private void RegisterRoutes()
            RouteTable.Routes.Add(new ServiceRoute(“”,
                new WebServiceHostFactory(), typeof(TaskService)));

    Note: If the service type being registered in your code is of type TeamTaskService, then the references to TeamTaskService were not correctly updated when the class was renamed to “TaskService” in step one.

  2. Replace the the RegisterRoutes() method with the following implementation:

        private void RegisterRoutes()
            WebServiceHostFactory factory = new WebServiceHostFactory();
            RouteTable.Routes.Add(new ServiceRoute(“Tasks”, factory,
            RouteTable.Routes.Add(new ServiceRoute(“Users”, factory,

    This new implementation adds two ServiceRoute instances to the Routes collection of the static RouteTable.  The first ServiceRoute instance provides a mapping from the route path “Tasks” to the TaskService class and the second instance provides a mapping from the route path “Users” to the UserService class.

  3. Open the TaskService.cs file in the code editor and remove the “Task” path segments from the UriTemplate values on the GetTasks() and UpdateTask() operations like so:

        [WebGet(UriTemplate =
        public List<Task> GetTasks(int skip, int top, string userName, string format)


        [Description(“Allows the details of a single task to be updated.”)]
        [WebInvoke(UriTemplate = “{id}”, Method = “PUT”)]
        public Task UpdateTask(string id, Task task)

  4. Open the UserService.cs file in the code editor and remove the “User” path segments from the UriTemplate values on the GetUser() operation like so:

        [WebGet(UriTemplate = “{userName}”)]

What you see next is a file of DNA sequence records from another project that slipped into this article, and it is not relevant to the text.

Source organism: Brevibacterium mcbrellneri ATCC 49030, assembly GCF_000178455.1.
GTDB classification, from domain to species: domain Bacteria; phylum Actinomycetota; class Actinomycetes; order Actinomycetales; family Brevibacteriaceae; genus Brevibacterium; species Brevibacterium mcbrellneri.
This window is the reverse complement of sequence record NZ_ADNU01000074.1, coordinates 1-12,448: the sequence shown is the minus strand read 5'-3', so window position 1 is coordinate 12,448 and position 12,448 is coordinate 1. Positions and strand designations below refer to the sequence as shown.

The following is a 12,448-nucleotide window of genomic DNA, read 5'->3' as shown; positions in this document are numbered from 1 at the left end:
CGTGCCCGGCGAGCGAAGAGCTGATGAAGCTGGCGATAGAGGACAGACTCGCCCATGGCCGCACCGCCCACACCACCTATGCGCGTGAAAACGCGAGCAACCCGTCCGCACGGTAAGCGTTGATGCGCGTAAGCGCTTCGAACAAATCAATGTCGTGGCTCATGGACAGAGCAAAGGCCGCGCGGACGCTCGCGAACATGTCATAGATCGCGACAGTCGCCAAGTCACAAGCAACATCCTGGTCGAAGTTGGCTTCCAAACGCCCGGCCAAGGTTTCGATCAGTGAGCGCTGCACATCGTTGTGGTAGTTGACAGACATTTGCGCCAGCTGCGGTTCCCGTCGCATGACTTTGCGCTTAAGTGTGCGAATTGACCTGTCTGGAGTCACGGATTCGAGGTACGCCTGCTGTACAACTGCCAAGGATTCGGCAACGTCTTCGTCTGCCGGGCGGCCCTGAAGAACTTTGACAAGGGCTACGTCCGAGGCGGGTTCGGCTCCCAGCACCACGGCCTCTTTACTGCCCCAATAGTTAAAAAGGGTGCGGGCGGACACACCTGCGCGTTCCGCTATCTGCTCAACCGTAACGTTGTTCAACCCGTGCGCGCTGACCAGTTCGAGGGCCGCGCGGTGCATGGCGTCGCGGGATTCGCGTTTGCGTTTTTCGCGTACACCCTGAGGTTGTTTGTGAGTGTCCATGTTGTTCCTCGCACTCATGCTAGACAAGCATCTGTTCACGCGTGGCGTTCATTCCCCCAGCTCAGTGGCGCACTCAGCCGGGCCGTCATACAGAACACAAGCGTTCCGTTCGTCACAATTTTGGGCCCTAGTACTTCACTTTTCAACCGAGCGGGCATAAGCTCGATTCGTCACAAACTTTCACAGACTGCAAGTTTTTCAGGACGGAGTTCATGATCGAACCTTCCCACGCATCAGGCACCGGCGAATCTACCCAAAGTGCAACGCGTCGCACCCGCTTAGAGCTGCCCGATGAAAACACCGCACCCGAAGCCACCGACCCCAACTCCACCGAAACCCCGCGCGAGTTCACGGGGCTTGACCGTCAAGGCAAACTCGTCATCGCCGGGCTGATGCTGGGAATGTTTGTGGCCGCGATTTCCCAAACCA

public User GetUser(string userName)

Helpful Tip: Routes in ASP.NET can actually include variables much like UriTemplates.  However, be aware that in WCF WebHttp Services in .NET 4 only literal route paths are supported, as UriTemplates already provide URI variable support.


Step 3: Adding the GetTask() Operation

With the refactoring complete, let’s add some new operations to round out the functionality provided by the TeamTask service.  We already have the GetUser() operation for retrieving the details of a single user, but we don’t have a similar operation for retrieving the details of a single task.  So let’s add a GetTask() operation that will perform this function.

The GetTask() operation will use some of the same logic that the UpdateTask() uses. So we’ll first refactor some of the UpdateTask() method’s logic into private methods and then we’ll implement the GetTask() operation to use these private methods.

  1. Open the TaskService.cs file in the code editor.

  2. In the UpdateTask() method, select the entire “if” block in which the task id is parsed and right-click.  In the context menu that appears, select “Refactor”->”Extract Method”.  In the “Extract Method” dialog box that appears, enter “ParseTaskId” as the name for the new method and press enter.  The new ParseTaskId() method should look like the following:

        private static int ParseTaskId(string id)
            int parsedId;
            if (!int.TryParse(id, out parsedId))
                throw new WebFaultException<string>(
                       “The value ‘{0}’ is not a valid task id. The id must be an integer.”
                       id), HttpStatusCode.BadRequest);
            return parsedId;

  3. Also in the UpdateTask() method, select the code within the “catch” block and right-click.  In the context menu that appears, select “Refactor”->”Extract Method”.  In the “Extract Method” dialog box that appears, enter “ThrowNoSuchTaskId” as the name for the new method and press enter.  The new ThrowNoSuchTaskId() method should look like the following:

        private static void ThrowNoSuchTaskId(int parsedId)